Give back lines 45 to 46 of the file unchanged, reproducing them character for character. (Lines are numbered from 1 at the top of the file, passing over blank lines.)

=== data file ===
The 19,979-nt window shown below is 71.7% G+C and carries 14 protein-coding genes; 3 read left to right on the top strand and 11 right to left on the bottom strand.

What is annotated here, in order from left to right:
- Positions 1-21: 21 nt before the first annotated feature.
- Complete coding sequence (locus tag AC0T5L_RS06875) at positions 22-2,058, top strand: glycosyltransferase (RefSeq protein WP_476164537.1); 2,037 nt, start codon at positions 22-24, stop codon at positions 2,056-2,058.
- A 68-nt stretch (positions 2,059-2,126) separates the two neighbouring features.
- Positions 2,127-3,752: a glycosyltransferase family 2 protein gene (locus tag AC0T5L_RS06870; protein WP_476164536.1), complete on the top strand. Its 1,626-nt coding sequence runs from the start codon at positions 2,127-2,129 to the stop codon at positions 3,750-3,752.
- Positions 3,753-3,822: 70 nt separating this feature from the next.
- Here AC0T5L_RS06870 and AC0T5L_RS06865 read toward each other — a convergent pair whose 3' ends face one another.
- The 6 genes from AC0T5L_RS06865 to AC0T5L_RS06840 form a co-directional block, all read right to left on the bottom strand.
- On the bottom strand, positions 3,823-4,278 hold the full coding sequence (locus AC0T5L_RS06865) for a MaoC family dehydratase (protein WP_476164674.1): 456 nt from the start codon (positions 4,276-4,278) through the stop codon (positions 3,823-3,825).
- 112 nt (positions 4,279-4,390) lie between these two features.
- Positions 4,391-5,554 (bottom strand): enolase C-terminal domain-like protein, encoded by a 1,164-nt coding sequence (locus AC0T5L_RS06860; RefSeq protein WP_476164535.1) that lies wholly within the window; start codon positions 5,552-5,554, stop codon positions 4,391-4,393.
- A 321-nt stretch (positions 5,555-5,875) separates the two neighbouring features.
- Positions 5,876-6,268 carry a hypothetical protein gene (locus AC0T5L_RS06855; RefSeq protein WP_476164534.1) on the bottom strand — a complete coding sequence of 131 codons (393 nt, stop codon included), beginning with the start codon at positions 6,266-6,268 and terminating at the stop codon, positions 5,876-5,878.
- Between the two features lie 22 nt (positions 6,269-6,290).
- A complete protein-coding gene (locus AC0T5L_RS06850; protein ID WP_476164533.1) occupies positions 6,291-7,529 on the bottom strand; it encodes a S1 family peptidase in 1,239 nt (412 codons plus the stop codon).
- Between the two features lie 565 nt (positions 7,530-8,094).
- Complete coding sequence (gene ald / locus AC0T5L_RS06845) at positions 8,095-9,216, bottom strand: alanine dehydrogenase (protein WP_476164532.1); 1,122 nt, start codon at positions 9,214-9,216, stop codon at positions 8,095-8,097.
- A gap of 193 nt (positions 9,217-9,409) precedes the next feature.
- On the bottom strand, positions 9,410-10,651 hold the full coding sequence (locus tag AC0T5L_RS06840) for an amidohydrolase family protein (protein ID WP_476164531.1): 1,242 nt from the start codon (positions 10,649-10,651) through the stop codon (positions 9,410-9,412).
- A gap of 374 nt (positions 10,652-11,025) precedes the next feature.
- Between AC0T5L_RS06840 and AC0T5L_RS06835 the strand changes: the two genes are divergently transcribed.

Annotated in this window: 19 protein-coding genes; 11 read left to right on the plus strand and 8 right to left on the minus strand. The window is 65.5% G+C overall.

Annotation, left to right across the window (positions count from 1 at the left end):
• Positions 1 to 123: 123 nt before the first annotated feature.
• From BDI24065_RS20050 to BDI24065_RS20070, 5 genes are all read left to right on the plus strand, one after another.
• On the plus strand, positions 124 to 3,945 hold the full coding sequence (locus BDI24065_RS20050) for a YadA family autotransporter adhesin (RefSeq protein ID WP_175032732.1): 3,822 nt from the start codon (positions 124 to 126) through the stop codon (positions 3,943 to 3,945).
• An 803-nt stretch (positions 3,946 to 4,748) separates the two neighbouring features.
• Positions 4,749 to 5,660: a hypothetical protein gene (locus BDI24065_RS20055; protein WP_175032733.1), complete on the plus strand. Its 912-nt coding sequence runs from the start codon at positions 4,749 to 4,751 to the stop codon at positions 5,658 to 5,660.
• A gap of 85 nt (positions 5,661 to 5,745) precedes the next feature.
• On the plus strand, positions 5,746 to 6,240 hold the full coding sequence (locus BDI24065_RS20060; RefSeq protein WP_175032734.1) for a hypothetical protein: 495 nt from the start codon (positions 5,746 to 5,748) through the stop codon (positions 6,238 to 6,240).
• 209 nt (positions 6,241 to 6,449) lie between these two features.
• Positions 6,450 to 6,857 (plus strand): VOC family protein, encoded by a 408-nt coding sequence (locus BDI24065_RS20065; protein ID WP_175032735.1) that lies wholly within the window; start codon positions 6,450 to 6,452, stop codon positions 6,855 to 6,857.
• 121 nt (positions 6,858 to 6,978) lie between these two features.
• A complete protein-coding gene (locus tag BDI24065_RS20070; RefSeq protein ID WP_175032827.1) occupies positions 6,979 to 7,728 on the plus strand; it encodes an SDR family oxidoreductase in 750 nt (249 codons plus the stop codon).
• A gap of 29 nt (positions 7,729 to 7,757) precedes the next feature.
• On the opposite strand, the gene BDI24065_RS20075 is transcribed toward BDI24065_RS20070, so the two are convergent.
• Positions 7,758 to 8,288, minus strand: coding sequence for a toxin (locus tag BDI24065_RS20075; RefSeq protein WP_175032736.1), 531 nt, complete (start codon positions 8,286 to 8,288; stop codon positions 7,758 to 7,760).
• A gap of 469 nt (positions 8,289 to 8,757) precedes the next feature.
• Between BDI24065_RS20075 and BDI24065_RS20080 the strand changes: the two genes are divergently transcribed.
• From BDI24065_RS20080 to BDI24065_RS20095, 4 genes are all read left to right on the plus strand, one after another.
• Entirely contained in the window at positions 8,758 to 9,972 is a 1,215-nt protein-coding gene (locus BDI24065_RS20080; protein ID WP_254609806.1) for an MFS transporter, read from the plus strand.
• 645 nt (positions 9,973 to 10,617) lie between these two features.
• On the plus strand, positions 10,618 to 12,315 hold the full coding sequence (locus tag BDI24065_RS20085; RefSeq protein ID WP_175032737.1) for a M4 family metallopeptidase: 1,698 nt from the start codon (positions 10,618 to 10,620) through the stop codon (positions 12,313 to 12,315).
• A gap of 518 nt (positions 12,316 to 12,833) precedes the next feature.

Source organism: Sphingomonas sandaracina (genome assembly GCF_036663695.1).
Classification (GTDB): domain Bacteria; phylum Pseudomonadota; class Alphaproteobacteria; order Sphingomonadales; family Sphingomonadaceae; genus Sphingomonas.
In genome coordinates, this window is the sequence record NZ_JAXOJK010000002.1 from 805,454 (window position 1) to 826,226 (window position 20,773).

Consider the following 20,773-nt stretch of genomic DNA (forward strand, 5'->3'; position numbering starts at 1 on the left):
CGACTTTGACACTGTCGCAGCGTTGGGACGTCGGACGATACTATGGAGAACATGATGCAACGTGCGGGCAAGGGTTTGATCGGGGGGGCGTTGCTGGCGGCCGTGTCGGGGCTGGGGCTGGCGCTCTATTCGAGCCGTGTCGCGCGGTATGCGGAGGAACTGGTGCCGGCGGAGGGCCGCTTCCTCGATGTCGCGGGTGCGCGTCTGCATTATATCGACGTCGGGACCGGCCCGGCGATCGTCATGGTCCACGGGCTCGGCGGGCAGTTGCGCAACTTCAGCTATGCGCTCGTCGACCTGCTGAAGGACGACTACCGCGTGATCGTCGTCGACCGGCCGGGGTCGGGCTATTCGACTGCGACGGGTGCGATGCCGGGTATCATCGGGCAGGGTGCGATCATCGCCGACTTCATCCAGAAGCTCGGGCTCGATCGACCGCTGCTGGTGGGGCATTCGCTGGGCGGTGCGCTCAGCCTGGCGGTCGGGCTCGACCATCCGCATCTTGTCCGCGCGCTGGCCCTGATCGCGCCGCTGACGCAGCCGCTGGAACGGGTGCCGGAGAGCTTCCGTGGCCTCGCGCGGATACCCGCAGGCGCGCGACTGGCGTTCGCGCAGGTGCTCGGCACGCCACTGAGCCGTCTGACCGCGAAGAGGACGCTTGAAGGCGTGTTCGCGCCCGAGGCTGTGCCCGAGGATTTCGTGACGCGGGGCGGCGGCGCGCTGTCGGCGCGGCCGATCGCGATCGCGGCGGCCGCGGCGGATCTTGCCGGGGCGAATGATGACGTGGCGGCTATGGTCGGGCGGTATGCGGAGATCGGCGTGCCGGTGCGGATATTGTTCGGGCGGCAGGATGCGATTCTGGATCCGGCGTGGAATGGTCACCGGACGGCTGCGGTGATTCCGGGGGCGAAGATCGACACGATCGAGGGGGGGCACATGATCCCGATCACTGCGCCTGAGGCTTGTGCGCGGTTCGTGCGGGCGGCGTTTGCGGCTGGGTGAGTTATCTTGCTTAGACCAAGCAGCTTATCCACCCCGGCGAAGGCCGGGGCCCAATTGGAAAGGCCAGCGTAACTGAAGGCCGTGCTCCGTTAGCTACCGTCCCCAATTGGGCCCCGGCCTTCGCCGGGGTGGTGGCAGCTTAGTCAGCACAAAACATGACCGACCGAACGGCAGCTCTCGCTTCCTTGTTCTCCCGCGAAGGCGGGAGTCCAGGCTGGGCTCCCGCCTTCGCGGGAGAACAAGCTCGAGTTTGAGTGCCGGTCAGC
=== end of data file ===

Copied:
• A gap of 518 nt (positions 12,316 to 12,833) precedes the next feature.

Source organism: Sphingomonas sandaracina (genome assembly GCF_036663695.1).